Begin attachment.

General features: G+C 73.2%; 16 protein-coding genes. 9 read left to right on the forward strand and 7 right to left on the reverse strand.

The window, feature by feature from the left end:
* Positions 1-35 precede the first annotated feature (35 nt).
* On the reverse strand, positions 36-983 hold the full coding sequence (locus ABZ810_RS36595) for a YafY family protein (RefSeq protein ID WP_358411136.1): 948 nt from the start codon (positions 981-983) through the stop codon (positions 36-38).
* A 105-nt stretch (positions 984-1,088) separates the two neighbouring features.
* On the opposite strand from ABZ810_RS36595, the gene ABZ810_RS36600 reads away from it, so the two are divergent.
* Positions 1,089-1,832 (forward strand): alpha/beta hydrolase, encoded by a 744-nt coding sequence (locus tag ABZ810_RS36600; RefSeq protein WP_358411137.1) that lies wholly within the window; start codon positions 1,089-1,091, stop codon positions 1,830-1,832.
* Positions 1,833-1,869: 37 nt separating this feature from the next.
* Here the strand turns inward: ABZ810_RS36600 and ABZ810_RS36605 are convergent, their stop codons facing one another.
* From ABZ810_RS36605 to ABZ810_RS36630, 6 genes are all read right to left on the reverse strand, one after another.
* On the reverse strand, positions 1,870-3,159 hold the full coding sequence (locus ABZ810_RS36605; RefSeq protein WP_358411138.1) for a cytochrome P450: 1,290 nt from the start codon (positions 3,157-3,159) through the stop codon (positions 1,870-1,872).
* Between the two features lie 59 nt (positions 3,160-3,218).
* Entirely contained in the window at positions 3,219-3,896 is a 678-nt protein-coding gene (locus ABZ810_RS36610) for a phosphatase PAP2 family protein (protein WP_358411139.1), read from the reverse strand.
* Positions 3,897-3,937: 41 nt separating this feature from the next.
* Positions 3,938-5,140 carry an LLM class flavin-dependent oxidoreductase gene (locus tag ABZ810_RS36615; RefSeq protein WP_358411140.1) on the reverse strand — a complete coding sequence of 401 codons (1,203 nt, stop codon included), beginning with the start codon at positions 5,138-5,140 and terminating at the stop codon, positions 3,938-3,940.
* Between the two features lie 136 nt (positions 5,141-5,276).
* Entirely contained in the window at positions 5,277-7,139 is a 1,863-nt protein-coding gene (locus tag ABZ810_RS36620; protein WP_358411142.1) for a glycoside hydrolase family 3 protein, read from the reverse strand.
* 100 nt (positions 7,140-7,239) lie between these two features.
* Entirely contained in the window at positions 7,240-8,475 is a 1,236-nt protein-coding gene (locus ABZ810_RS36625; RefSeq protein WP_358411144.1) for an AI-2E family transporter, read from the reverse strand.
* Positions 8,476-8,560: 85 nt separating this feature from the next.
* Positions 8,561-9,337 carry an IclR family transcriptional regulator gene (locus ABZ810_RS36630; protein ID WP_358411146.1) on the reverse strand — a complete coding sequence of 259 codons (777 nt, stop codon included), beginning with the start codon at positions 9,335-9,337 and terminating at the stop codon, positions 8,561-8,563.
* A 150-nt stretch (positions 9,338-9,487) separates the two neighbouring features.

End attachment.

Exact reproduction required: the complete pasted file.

General features: G+C 73.2%; 16 protein-coding genes. 9 read left to right on the forward strand and 7 right to left on the reverse strand.

The window, feature by feature from the left end:
* Positions 1-35 precede the first annotated feature (35 nt).
* On the reverse strand, positions 36-983 hold the full coding sequence (locus ABZ810_RS36595) for a YafY family protein (RefSeq protein ID WP_358411136.1): 948 nt from the start codon (positions 981-983) through the stop codon (positions 36-38).
* A 105-nt stretch (positions 984-1,088) separates the two neighbouring features.
* On the opposite strand from ABZ810_RS36595, the gene ABZ810_RS36600 reads away from it, so the two are divergent.
* Positions 1,089-1,832 (forward strand): alpha/beta hydrolase, encoded by a 744-nt coding sequence (locus tag ABZ810_RS36600; RefSeq protein WP_358411137.1) that lies wholly within the window; start codon positions 1,089-1,091, stop codon positions 1,830-1,832.
* Positions 1,833-1,869: 37 nt separating this feature from the next.
* Here the strand turns inward: ABZ810_RS36600 and ABZ810_RS36605 are convergent, their stop codons facing one another.
* From ABZ810_RS36605 to ABZ810_RS36630, 6 genes are all read right to left on the reverse strand, one after another.
* On the reverse strand, positions 1,870-3,159 hold the full coding sequence (locus ABZ810_RS36605; RefSeq protein WP_358411138.1) for a cytochrome P450: 1,290 nt from the start codon (positions 3,157-3,159) through the stop codon (positions 1,870-1,872).
* Between the two features lie 59 nt (positions 3,160-3,218).
* Entirely contained in the window at positions 3,219-3,896 is a 678-nt protein-coding gene (locus ABZ810_RS36610) for a phosphatase PAP2 family protein (protein WP_358411139.1), read from the reverse strand.
* Positions 3,897-3,937: 41 nt separating this feature from the next.
* Positions 3,938-5,140 carry an LLM class flavin-dependent oxidoreductase gene (locus tag ABZ810_RS36615; RefSeq protein WP_358411140.1) on the reverse strand — a complete coding sequence of 401 codons (1,203 nt, stop codon included), beginning with the start codon at positions 5,138-5,140 and terminating at the stop codon, positions 3,938-3,940.
* Between the two features lie 136 nt (positions 5,141-5,276).
* Entirely contained in the window at positions 5,277-7,139 is a 1,863-nt protein-coding gene (locus tag ABZ810_RS36620; protein WP_358411142.1) for a glycoside hydrolase family 3 protein, read from the reverse strand.
* 100 nt (positions 7,140-7,239) lie between these two features.
* Entirely contained in the window at positions 7,240-8,475 is a 1,236-nt protein-coding gene (locus ABZ810_RS36625; RefSeq protein WP_358411144.1) for an AI-2E family transporter, read from the reverse strand.
* Positions 8,476-8,560: 85 nt separating this feature from the next.
* Positions 8,561-9,337 carry an IclR family transcriptional regulator gene (locus ABZ810_RS36630; protein ID WP_358411146.1) on the reverse strand — a complete coding sequence of 259 codons (777 nt, stop codon included), beginning with the start codon at positions 9,335-9,337 and terminating at the stop codon, positions 8,561-8,563.
* A 150-nt stretch (positions 9,338-9,487) separates the two neighbouring features.